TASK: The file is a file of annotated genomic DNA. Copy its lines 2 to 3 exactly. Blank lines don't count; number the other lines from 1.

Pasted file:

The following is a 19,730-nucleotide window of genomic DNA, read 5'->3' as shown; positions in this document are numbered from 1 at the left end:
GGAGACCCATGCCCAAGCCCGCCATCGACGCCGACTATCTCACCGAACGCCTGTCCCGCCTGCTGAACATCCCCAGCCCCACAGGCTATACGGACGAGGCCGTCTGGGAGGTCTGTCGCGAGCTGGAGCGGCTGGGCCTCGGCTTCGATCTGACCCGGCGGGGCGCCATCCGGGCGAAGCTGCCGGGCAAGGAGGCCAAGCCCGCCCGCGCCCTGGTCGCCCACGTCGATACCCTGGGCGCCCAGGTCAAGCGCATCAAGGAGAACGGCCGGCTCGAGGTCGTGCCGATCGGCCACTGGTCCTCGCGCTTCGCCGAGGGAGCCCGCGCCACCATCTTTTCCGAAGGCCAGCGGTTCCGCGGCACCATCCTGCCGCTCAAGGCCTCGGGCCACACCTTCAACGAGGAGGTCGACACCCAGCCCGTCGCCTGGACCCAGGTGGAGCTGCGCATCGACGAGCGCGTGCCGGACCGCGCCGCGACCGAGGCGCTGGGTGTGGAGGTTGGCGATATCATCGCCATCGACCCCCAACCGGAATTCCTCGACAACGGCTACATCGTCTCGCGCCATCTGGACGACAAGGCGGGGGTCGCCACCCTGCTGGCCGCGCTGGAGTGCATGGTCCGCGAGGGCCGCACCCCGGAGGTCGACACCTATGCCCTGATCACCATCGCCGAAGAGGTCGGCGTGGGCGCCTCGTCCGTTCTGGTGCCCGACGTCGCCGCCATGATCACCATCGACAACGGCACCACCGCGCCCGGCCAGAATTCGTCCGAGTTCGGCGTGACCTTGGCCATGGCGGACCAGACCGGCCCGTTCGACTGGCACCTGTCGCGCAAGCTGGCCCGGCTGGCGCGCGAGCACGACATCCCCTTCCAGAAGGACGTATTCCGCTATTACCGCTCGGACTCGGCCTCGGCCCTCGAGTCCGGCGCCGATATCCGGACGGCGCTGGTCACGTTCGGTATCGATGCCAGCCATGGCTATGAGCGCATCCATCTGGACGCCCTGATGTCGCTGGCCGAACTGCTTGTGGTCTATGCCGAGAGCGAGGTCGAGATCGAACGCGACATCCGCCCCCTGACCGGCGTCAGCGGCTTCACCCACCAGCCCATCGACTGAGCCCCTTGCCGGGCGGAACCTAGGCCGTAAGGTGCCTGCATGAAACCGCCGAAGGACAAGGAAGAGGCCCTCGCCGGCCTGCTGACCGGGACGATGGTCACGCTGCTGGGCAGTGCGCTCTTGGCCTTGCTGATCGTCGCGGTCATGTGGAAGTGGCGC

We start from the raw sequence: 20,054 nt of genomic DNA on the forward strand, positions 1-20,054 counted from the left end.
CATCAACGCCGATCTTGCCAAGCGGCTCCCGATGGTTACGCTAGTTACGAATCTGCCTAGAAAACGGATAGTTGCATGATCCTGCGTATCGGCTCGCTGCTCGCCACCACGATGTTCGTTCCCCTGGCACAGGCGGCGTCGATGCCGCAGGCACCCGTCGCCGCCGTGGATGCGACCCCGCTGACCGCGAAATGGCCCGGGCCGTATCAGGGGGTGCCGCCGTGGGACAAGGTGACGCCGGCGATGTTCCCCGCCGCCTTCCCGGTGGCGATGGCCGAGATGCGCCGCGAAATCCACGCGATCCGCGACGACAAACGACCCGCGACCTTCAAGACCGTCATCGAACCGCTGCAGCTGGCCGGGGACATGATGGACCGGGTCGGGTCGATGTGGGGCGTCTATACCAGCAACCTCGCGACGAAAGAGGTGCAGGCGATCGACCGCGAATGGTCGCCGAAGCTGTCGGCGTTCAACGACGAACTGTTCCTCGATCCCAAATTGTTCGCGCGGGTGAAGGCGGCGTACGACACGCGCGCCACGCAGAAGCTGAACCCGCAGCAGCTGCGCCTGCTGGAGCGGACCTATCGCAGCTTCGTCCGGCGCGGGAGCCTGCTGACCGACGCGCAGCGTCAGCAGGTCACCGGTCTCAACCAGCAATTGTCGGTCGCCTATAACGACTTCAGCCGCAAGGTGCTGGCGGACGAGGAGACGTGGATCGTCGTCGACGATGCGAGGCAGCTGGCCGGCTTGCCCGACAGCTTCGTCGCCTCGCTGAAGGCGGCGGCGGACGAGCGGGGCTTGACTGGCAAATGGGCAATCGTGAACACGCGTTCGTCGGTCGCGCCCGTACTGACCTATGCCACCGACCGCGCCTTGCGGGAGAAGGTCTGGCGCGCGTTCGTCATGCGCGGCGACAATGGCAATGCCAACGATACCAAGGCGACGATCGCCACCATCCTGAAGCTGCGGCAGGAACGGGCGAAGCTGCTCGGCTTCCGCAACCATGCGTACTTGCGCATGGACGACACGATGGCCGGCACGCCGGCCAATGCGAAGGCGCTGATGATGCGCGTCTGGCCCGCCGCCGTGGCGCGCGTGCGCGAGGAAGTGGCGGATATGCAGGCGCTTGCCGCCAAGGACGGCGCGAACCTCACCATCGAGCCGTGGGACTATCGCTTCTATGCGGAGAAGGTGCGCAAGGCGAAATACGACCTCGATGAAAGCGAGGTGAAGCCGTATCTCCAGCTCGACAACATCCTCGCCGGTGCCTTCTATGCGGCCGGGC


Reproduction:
GGAGACCCATGCCCAAGCCCGCCATCGACGCCGACTATCTCACCGAACGCCTGTCCCGCCTGCTGAACATCCCCAGCCCCACAGGCTATACGGACGAGGCCGTCTGGGAGGTCTGTCGCGAGCTGGAGCGGCTGGGCCTCGGCTTCGATCTGACCCGGCGGGGCGCCATCCGGGCGAAGCTGCCGGGCAAGGAGGCCAAGCCCGCCCGCGCCCTGGTCGCCCACGTCGATACCCTGGGCGCCCAGGTCAAGCGCATCAAGGAGAACGGCCGGCTCGAGGTCGTGCCGATCGGCCACTGGTCCTCGCGCTTCGCCGAGGGAGCCCGCGCCACCATCTTTTCCGAAGGCCAGCGGTTCCGCGGCACCATCCTGCCGCTCAAGGCCTCGGGCCACACCTTCAACGAGGAGGTCGACACCCAGCCCGTCGCCTGGACCCAGGTGGAGCTGCGCATCGACGAGCGCGTGCCGGACCGCGCCGCGACCGAGGCGCTGGGTGTGGAGGTTGGCGATATCATCGCCATCGACCCCCAACCGGAATTCCTCGACAACGGCTACATCGTCTCGCGCCATCTGGACGACAAGGCGGGGGTCGCCACCCTGCTGGCCGCGCTGGAGTGCATGGTCCGCGAGGGCCGCACCCCGGAGGTCGACACCTATGCCCTGATCACCATCGCCGAAGAGGTCGGCGTGGGCGCCTCGTCCGTTCTGGTGCCCGACGTCGCCGCCATGATCACCATCGACAACGGCACCACCGCGCCCGGCCAGAATTCGTCCGAGTTCGGCGTGACCTTGGCCATGGCGGACCAGACCGGCCCGTTCGACTGGCACCTGTCGCGCAAGCTGGCCCGGCTGGCGCGCGAGCACGACATCCCCTTCCAGAAGGACGTATTCCGCTATTACCGCTCGGACTCGGCCTCGGCCCTCGAGTCCGGCGCCGATATCCGGACGGCGCTGGTCACGTTCGGTATCGATGCCAGCCATGGCTATGAGCGCATCCATCTGGACGCCCTGATGTCGCTGGCCGAACTGCTTGTGGTCTATGCCGAGAGCGAGGTCGAGATCGAACGCGACATCCGCCCCCTGACCGGCGTCAGCGGCTTCACCCACCAGCCCATCGACTGAGCCCCTTGCCGGGCGGAACCTAGGCCGTAAGGTGCCTGCATGAAACCGCCGAAGGACAAGGAAGAGGCCCTCGCCGGCCTGCTGACCGGGACGATGGTCACGCTGCTGGGCAGTGCGCTCTTGGCCTTGCTGATCGTCGCGGTCATGTGGAAGTGGCGC

We start from the raw sequence: 20,054 nt of genomic DNA on the forward strand, positions 1-20,054 counted from the left end.